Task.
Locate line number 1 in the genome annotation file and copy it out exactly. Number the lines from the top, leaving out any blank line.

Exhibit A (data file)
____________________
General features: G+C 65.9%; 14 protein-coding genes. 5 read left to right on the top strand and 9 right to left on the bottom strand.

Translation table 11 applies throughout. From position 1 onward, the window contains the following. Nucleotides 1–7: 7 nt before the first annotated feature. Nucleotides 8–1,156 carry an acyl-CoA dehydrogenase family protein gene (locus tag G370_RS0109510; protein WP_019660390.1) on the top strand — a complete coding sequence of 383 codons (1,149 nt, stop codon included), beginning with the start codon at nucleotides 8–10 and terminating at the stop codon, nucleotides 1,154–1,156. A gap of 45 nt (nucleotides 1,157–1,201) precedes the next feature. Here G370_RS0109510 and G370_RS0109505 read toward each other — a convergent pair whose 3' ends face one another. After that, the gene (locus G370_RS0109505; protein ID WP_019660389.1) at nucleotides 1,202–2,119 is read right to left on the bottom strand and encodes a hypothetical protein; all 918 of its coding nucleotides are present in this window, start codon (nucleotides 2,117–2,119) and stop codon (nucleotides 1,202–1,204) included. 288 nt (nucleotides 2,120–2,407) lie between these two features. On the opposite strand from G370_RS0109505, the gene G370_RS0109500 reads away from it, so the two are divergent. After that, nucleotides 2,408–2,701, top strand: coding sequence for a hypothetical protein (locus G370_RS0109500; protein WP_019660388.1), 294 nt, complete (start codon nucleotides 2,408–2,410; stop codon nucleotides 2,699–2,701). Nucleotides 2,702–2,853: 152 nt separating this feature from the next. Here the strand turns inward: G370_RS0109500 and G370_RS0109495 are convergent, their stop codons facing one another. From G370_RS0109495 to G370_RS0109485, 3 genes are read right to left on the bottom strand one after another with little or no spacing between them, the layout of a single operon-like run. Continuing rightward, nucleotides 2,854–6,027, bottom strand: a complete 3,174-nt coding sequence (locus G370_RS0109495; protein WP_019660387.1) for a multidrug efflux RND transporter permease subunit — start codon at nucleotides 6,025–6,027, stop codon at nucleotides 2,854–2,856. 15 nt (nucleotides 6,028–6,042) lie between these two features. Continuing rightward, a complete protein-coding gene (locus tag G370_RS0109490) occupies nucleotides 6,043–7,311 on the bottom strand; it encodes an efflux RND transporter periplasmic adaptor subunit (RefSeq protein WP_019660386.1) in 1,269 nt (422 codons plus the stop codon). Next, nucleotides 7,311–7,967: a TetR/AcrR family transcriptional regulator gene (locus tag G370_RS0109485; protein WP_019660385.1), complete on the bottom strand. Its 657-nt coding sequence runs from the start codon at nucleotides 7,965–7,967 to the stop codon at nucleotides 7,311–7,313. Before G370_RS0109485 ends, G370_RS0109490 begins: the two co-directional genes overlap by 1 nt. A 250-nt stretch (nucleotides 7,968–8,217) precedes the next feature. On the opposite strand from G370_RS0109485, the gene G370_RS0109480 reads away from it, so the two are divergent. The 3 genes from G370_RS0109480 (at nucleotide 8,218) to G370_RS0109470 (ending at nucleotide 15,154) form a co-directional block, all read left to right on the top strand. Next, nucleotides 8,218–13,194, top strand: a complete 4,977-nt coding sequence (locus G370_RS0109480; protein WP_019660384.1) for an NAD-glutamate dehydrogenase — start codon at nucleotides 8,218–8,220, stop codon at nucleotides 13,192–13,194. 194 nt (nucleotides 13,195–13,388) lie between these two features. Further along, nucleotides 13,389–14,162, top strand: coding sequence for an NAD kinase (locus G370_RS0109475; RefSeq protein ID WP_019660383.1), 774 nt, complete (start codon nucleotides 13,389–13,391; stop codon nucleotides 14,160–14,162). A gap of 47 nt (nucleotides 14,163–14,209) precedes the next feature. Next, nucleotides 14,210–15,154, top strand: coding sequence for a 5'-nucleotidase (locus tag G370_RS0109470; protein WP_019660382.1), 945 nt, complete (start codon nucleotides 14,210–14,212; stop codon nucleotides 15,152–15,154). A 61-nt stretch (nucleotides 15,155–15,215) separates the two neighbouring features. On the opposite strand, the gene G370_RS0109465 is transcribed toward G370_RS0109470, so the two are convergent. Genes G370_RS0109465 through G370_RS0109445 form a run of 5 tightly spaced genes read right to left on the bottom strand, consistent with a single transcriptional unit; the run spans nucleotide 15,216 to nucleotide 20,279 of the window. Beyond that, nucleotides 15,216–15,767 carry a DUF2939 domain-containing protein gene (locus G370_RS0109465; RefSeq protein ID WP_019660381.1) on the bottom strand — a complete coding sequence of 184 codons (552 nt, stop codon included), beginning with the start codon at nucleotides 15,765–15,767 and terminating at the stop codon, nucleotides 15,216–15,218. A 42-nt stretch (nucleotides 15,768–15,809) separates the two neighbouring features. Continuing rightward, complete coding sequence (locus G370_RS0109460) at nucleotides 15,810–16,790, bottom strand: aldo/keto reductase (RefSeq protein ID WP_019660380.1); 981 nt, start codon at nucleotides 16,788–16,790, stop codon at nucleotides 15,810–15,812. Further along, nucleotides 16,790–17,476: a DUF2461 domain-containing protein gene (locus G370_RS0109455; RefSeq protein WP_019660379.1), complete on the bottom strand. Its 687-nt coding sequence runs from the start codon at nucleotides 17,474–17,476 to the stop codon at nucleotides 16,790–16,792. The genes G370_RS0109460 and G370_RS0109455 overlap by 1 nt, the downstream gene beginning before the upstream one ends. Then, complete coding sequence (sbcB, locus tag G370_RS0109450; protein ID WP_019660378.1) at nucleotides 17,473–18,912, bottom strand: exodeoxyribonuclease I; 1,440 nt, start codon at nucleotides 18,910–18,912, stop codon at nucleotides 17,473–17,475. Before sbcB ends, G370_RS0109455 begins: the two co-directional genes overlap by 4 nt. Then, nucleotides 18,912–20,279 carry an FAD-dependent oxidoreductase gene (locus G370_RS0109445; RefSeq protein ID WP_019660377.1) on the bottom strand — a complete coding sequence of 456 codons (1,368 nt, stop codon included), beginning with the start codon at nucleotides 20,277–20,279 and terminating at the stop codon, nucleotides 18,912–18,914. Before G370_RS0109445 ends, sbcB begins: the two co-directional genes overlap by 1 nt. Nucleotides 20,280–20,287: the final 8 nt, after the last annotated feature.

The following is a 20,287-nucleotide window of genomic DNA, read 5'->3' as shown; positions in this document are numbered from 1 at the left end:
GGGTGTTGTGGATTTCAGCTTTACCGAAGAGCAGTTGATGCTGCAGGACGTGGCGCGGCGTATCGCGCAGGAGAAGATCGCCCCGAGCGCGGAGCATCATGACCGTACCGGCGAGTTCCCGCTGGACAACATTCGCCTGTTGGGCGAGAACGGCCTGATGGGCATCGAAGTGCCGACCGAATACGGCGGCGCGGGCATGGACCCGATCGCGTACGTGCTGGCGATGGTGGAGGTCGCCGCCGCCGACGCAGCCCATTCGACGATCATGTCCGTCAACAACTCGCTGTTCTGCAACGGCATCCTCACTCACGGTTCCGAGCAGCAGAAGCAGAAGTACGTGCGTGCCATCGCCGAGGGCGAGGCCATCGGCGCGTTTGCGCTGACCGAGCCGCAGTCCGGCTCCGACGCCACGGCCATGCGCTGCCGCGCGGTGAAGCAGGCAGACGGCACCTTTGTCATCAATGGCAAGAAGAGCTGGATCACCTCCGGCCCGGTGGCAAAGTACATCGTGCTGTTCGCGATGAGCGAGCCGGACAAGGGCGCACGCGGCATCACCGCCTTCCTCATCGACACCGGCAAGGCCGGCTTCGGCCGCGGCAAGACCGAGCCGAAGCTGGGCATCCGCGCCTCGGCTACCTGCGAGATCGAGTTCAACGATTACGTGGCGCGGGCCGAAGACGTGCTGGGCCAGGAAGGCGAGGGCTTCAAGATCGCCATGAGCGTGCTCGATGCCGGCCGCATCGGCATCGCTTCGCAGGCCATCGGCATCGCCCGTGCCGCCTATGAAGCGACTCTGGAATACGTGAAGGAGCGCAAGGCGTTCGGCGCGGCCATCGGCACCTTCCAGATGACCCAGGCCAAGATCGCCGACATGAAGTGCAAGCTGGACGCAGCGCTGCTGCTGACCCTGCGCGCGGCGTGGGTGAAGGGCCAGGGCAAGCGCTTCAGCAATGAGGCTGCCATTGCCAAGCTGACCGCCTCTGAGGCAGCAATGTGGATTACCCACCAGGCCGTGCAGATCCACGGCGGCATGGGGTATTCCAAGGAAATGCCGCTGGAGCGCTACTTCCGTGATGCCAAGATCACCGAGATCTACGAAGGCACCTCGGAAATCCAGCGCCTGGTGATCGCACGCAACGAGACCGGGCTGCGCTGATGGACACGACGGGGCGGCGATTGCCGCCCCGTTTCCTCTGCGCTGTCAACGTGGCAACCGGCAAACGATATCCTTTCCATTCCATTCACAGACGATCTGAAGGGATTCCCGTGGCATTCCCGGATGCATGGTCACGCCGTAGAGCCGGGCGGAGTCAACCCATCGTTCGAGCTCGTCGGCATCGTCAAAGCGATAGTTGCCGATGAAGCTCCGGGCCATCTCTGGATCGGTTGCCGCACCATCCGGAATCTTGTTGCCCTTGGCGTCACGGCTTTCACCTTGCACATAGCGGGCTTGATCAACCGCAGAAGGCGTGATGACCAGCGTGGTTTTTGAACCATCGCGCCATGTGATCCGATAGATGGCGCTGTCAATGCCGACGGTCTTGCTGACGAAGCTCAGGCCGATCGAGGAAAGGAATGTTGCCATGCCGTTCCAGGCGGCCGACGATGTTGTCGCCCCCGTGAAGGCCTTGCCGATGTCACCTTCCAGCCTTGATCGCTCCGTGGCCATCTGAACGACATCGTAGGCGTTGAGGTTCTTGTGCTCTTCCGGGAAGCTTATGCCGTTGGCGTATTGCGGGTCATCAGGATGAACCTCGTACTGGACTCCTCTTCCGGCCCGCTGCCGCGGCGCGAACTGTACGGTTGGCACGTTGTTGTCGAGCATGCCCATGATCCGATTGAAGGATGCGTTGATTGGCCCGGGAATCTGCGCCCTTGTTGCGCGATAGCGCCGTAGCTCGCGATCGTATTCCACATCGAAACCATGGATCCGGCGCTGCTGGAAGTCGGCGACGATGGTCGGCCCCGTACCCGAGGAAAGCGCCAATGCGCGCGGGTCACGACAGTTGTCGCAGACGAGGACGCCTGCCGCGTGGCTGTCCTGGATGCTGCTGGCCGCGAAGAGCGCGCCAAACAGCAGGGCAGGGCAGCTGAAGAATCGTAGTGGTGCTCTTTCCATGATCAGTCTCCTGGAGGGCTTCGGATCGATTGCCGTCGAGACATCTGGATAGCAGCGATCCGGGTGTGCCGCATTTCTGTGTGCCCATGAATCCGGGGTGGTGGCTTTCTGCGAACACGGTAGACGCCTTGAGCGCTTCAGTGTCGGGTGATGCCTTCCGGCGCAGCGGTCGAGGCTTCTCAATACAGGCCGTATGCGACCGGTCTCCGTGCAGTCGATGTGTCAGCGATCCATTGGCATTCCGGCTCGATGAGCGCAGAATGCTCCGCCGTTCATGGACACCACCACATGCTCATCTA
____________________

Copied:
General features: G+C 65.9%; 14 protein-coding genes. 5 read left to right on the top strand and 9 right to left on the bottom strand.